Eavesdropping on Owen
On BBC Radio 3 this weekend British General Richard Dannatt cynically uses the poetry of Wilfred Owen to try to connect with the common squaddie.
This week is Wilfred Owen Week on BBC Radio 3. For both poetry lovers and anyone interested in history, that’s a good thing: Owen is a great poet who voiced and recorded the tragedy of his generation.
But in the final Radio 3 programme on Owen, it is the current crisis of authority among today’s military elite that comes to the fore. This Saturday, in a special edition of Radio 3’s Between the Ears entitled ‘The Soldier’s Poet’, serving soldiers give their own responses to Owen’s poetry. This includes General Richard Dannatt, who notoriously took the opportunity of an interview with the Daily Mail recently to criticise the war in Iraq. Dannatt chooses Owen’s ‘The Chances’ to read and pass comment on – and unfortunately, he misunderstands and misinterprets it.
In the programme, Dannatt tries to claim allegiance, not just with Owen, but also with the common-or-garden squaddie through the work of Owen. In his seven-minute commentary he constantly refers to the ‘soldierly language’ used by Owen in ‘The Chances’. The public-school-educated Dannatt has chosen one of the very rare poems by Owen in which he wrote in a different voice and register, trying to capture the vernacular of certain working-class soldiers. Before reading the poem, Dannatt announces: ‘I am not going to read in Mancunian because I am not Mancunian – it is written in soldier vernacular, so let’s see how we go….’
Throughout the reading and commentary, Dannatt seems pretty obsessed with what he quaintly calls ‘soldierly language’. Yet despite his careful attention to the register of the poem’s language, his misunderstanding of Owen and his canon – and more tellingly his inability to connect this ‘soldierly language’ to any bigger picture of history or society – means he makes a total fudge of what the poem is about.
‘The Chances’ features a conversation between a group of soldiers before they go over the top. One of them says there are about five things that could happen, from being killed outright to being wounded or taken prisoner. The poem ends with an unexpected chance: one of the soldiers goes mad. Dannatt uses the poem’s endpoint of madness as a chance to discuss that word we all know from the First World War: shell-shocked. He talks about his admiration for Owen’s recovery from being shell-shocked and his ability to ‘get himself back into it’. He seems to miss the broader point. Madness in Owen’s poetry is not only about the almost-broken-but-plucky squaddie ‘getting himself back into it’: it is about the madness of Western civilisation wiping out its own future through mass war. Indeed, this theme came to dominate poetry for many years after Owen, from Eliot’s The Waste Land, to the ‘Howl’ of the Beats in the Fifties and Sixties. Fundamentally, Owen wrote of the shell-shock of a generation, as well as the shocks to individual soldiers.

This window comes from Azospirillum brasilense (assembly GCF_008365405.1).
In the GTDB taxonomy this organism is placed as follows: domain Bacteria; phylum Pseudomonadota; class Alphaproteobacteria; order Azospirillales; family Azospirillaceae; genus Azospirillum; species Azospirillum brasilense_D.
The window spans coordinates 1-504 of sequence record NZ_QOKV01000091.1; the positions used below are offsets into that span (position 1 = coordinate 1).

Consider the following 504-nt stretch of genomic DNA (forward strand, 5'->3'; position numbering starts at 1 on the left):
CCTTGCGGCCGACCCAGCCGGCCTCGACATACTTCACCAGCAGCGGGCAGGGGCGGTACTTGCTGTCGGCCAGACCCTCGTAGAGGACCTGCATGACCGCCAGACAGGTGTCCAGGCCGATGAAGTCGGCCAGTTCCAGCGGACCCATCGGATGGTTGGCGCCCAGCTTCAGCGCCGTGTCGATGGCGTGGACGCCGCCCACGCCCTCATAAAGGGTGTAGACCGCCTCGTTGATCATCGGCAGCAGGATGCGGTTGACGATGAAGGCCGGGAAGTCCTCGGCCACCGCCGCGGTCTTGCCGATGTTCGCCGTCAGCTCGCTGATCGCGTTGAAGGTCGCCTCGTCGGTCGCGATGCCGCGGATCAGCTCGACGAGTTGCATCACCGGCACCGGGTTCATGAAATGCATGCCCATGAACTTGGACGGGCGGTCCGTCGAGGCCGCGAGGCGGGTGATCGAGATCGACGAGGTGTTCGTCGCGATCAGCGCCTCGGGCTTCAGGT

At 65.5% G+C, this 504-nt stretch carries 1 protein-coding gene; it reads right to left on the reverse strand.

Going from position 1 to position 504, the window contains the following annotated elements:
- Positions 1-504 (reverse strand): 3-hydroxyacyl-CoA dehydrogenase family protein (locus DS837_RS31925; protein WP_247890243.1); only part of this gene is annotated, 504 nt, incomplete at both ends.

Listening to Dannatt talk about ‘The Chances’, you can’t help feeling that he is hankering after a ‘common voice’, the voice of the ordinary soldier which apparently captures the reality and meaning of war. In other words, this highest-raking officer seems to be desperately trying to connect with the common soldier, many of whom today are disgruntled, over Iraq, over a lack of direction, and over uniform and weapons shortages. Throughout the programme, Dannatt talks about ‘The Chances’ as ‘eavesdropping, snooping on a private conversation’. He says ‘it was in soldier-speak, a private conversation we are listening in on’. The real snooper here is Dannatt, disingenuously using the voice of common soldiers as a moral sandbag to shore up his own lack of vision or purpose today.
If Dannatt, as an officer and gentleman, really wanted to present an honest picture of the rank-and-file experience of war and life in the army, as well as honour Owen’s war poetry, he might have chosen the poem ‘Inspection’, which captures something of the friction between officers and privates. In this poem, Owen the officer chastises a young private for having a bloodstain on his uniform. It begins: ‘“You! What d’you mean by this?” I rapped / ‘You dare come on parade like this?”’ The young private later explains that the ‘damned spot’ that Owen-the-officer has noticed is his own blood. The poem ends with the private’s own voice:
‘“The world is washing out its stains”, he said.
“It doesn’t like our cheeks so red:
Young blood’s its great objection.
But when we’re duly white-washed, being dead,
The race will bear Field-Marshal God’s inspection.”’
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